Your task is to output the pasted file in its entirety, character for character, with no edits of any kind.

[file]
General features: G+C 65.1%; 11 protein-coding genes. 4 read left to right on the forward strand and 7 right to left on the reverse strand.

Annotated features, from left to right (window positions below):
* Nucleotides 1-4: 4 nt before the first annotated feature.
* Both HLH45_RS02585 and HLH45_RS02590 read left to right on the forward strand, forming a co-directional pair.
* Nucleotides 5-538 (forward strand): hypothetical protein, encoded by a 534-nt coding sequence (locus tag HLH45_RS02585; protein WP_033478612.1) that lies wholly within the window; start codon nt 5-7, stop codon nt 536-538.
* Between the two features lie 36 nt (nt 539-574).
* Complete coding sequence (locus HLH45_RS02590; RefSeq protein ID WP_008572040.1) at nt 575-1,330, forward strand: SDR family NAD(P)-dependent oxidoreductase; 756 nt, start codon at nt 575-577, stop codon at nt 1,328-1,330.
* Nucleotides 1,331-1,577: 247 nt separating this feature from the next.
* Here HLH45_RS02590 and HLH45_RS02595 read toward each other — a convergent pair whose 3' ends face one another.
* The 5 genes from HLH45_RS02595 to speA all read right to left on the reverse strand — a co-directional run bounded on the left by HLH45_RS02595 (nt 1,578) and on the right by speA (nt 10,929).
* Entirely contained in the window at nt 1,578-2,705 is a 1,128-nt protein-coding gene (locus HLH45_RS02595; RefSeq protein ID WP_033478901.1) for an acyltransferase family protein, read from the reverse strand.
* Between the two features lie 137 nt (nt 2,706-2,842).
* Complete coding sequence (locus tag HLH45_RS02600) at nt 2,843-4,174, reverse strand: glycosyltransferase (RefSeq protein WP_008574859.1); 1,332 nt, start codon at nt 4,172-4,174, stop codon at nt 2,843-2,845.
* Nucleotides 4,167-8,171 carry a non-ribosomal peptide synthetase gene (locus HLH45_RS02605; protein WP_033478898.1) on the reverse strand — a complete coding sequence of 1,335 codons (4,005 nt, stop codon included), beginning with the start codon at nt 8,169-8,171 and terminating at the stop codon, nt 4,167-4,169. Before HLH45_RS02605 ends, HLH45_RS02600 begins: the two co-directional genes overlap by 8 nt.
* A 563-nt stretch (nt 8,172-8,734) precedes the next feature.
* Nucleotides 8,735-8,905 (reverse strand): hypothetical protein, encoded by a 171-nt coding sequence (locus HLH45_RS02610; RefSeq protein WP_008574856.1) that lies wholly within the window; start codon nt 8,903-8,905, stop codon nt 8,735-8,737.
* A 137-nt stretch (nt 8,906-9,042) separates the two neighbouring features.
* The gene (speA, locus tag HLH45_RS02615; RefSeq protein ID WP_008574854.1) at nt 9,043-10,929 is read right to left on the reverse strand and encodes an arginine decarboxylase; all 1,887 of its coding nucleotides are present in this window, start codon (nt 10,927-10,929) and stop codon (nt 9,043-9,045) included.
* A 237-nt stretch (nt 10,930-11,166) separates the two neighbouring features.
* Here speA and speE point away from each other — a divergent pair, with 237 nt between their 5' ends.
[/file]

General features: G+C 65.1%; 11 protein-coding genes. 4 read left to right on the forward strand and 7 right to left on the reverse strand.

Annotated features, from left to right (window positions below):
* Nucleotides 1-4: 4 nt before the first annotated feature.
* Both HLH45_RS02585 and HLH45_RS02590 read left to right on the forward strand, forming a co-directional pair.
* Nucleotides 5-538 (forward strand): hypothetical protein, encoded by a 534-nt coding sequence (locus tag HLH45_RS02585; protein WP_033478612.1) that lies wholly within the window; start codon nt 5-7, stop codon nt 536-538.
* Between the two features lie 36 nt (nt 539-574).
* Complete coding sequence (locus HLH45_RS02590; RefSeq protein ID WP_008572040.1) at nt 575-1,330, forward strand: SDR family NAD(P)-dependent oxidoreductase; 756 nt, start codon at nt 575-577, stop codon at nt 1,328-1,330.
* Nucleotides 1,331-1,577: 247 nt separating this feature from the next.
* Here HLH45_RS02590 and HLH45_RS02595 read toward each other — a convergent pair whose 3' ends face one another.
* The 5 genes from HLH45_RS02595 to speA all read right to left on the reverse strand — a co-directional run bounded on the left by HLH45_RS02595 (nt 1,578) and on the right by speA (nt 10,929).
* Entirely contained in the window at nt 1,578-2,705 is a 1,128-nt protein-coding gene (locus HLH45_RS02595; RefSeq protein ID WP_033478901.1) for an acyltransferase family protein, read from the reverse strand.
* Between the two features lie 137 nt (nt 2,706-2,842).
* Complete coding sequence (locus tag HLH45_RS02600) at nt 2,843-4,174, reverse strand: glycosyltransferase (RefSeq protein WP_008574859.1); 1,332 nt, start codon at nt 4,172-4,174, stop codon at nt 2,843-2,845.
* Nucleotides 4,167-8,171 carry a non-ribosomal peptide synthetase gene (locus HLH45_RS02605; protein WP_033478898.1) on the reverse strand — a complete coding sequence of 1,335 codons (4,005 nt, stop codon included), beginning with the start codon at nt 8,169-8,171 and terminating at the stop codon, nt 4,167-4,169. Before HLH45_RS02605 ends, HLH45_RS02600 begins: the two co-directional genes overlap by 8 nt.
* A 563-nt stretch (nt 8,172-8,734) precedes the next feature.
* Nucleotides 8,735-8,905 (reverse strand): hypothetical protein, encoded by a 171-nt coding sequence (locus HLH45_RS02610; RefSeq protein WP_008574856.1) that lies wholly within the window; start codon nt 8,903-8,905, stop codon nt 8,735-8,737.
* A 137-nt stretch (nt 8,906-9,042) separates the two neighbouring features.
* The gene (speA, locus tag HLH45_RS02615; RefSeq protein ID WP_008574854.1) at nt 9,043-10,929 is read right to left on the reverse strand and encodes an arginine decarboxylase; all 1,887 of its coding nucleotides are present in this window, start codon (nt 10,927-10,929) and stop codon (nt 9,043-9,045) included.
* A 237-nt stretch (nt 10,930-11,166) separates the two neighbouring features.
* Here speA and speE point away from each other — a divergent pair, with 237 nt between their 5' ends.